Elementary and Secondary Education Act (ESEA)What is ESEA?
The Elementary and Secondary Education Act (ESEA) covers all states, school districts, and schools that accept Title I-A federal grants. Title I grants provide funding for supplemental education programs for children who attend high poverty public schools, and in some private school programs. Some components of ESEA apply to non-Title I schools as well as those that receive Title I funding.
ESEA emphasizes accountability (through testing, evaluation and school reporting) and improving the quality of teaching in classrooms (through teacher requirements and ongoing professional development). ESEA was recently reauthorized by the federal government as the "Every Student Succeeds Act" (ESSA).
The major focus of Title I-A in ESEA is on reading and math achievement, although other subject areas and programs are sometimes included as well. Title I-A works to support activities to change the total school culture to one of continuous progress and improvement for all students. This includes the development by teams at each Title I school of Continuous Improvement Plans. Parents are always encouraged to be a part of this planning process—both by completing annual satisfaction surveys each spring and by participating on the planning teams.
Schools receiving Title I services in FUSD include:
• Cromer• Killip
• Puente de Hozho
Services vary between schools, but may include:
• intensive math or reading instruction through RTI (Response to Intervention);
• technology support in computer labs and classrooms;
• before or after-school tutoring;
• summer and intersession classes;
• family involvement programs and activities;
• ongoing professional development for staff.
In addition to Title I-A, the largest component of ESEA, the law also includes the following programs:
• Title I-D: Neglected & Delinquent• Title II-A: Teacher Quality• Title III: Bilingual Education• Title IV: Parent Choices• Title VI: Indian Education• Title IX: Homeless
Qualifications of Teachers and Paraprofessionals
Title II-A: Teacher quality sets minimum qualifications for all teachers—in both Title and non-Title schools, with an emphasis on equity across schools.
FUSD boasts a highly qualified staff across every grade level and content area.
All teachers must also hold a valid certification from the state of Arizona and have a current fingerprint clearance.
In addition to these requirements for teachers, paraprofessionals (instructional assistants in the classroom) who work in Title I schools must have completed two years of college or pass a state-approved test that assesses their ability to support teachers in reading, writing, and math instruction.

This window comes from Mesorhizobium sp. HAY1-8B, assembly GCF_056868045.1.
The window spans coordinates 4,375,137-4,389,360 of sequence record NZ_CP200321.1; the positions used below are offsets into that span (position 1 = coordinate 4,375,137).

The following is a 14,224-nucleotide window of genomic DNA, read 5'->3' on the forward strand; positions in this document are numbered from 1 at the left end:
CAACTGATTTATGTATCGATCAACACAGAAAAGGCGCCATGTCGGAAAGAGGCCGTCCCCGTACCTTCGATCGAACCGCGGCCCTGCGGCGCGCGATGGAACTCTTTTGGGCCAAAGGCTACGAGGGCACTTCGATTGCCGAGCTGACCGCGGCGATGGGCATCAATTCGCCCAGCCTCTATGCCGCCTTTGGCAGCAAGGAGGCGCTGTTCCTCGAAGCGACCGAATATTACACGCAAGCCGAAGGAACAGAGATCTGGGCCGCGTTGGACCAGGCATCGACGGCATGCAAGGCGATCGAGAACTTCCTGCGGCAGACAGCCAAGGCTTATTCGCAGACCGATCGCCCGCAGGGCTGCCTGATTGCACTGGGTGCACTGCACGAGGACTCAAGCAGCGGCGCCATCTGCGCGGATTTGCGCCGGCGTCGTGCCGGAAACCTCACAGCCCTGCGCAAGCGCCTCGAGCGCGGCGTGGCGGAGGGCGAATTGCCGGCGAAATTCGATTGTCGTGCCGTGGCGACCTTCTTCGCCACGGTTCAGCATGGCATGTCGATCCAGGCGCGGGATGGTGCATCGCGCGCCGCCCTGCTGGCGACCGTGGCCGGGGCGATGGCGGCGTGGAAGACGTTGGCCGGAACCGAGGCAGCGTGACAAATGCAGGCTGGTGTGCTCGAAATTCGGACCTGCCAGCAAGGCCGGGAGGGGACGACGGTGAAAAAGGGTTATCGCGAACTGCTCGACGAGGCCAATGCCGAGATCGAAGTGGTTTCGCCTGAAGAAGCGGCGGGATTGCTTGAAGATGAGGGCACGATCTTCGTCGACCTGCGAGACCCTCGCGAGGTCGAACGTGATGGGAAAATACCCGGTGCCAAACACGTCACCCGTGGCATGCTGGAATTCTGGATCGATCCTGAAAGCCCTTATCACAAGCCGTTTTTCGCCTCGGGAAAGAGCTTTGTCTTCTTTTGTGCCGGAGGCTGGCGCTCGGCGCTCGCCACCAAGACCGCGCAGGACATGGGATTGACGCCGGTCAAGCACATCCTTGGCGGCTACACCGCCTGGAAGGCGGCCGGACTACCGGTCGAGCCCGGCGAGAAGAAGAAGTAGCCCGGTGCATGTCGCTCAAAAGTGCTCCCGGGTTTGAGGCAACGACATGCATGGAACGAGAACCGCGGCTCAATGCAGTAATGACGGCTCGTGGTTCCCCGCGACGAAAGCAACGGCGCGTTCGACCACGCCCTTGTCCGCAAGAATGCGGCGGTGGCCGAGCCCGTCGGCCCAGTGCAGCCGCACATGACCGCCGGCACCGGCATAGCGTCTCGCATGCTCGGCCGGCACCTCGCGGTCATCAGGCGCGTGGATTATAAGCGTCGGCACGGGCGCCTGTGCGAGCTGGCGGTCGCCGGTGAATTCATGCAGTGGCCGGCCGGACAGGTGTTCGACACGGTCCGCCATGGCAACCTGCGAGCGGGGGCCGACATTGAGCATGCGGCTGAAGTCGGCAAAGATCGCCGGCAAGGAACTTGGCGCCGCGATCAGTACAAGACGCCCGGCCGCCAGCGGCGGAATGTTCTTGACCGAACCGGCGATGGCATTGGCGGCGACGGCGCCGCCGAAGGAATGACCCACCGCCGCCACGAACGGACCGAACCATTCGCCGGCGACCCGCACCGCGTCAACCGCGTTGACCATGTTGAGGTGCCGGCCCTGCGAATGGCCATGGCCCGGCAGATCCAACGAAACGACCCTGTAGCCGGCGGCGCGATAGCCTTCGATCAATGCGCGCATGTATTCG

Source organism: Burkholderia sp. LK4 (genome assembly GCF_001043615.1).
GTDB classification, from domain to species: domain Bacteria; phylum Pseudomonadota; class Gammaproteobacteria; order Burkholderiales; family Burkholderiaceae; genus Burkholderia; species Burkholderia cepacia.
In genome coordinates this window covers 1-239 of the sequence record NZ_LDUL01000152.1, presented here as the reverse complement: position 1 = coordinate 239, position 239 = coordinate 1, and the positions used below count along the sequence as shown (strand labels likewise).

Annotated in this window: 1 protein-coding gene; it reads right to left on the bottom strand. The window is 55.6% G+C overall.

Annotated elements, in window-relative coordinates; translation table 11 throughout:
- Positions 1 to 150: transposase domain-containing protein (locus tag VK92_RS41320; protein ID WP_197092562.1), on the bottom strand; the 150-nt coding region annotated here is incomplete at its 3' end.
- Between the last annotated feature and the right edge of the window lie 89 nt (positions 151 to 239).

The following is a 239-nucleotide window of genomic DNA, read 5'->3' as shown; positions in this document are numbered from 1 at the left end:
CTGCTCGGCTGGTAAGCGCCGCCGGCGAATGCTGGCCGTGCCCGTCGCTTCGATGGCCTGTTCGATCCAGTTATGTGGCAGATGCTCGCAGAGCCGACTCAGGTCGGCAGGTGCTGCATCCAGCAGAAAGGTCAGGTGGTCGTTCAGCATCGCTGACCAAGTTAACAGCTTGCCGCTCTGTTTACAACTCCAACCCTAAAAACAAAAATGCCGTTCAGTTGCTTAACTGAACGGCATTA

Parents' Right to Know Teacher Qualifications
You are entitled to information about your child's teacher and/or paraprofessional. You are entitled to know if the teacher:
• Meets Arizona state qualifications and licensing requirements;
• What degree(s) your child's teacher holds; and
• The qualifications of the paraprofessional working with your child.
School and District Letter Grades
Every year, each school and district in the State of Arizona is assigned a letter grade of A,B,C,D or F. The letter grade allows the Department of Education to measure student learning and academic growth using the same set of standards for all schools and districts in Arizona. The accountability system measures student learning and growth in several ways.
The A-F Letter Grade accountability system was suspended by the state in FY15 & FY16 to allow time to develop a new system using the new state standards and the AzMERIT assessment. The new system will be released sometime in the 2017 calendar year.
ESEA includes several right-to-know items specifically for parents and guardians.
Military Recruiters—ESEA requires high schools to release student contact information to military recruiters. However, parents have the right to request that the contact information on their children not be released to a military recruiter. A form to request that student information not be shared is included in each high school student handbook.
Prayer Policy—ESEA ensures that schools will not prevent or deny students’ participation in constitutionally protected prayer.
Other ESEA Programs in FUSD
Homeless Assistance—Title I provides services to families in transitional living situations, including those living in motels, shelters, campgrounds/forest/car, or doubled up with friends or relatives because of a hardship. Students living with someone other than a parent or legal guardian are also included. Students in transition have the right to enroll in school regardless of documentation (i.e. birth certificates, immunization records, proof of residency). They are eligible for the free breakfast and lunch program and have the right to stay at the school they attended before the transition, with the district providing transportation to and from school. Families needing assistance should contact the District’s HomeStart Liaisons at 606-1515, 606-3692 or 774-1103.
Family Resource Center—The FUSD Family Resource Center, located at 4000 North Cummings (across from the Flagstaff Mall), provides school and community information, family workshops and access to computers and the internet. Tutoring is also available. All services are free!
The FRC is open year-round from 8:30 a.m. to 5:30 p.m. Monday through Thursday and by appointment only on Fridays. Call 774-1103 or drop by anytime! Or, check us out online: www.fusd1.org/frc
Federal Education Resources
For more information and fact sheets, visit the U.S. Department of Education website at www.ed.gov
For more information on Arizona’s educational programs, visit the Arizona Department of Education website at: www.azed.gov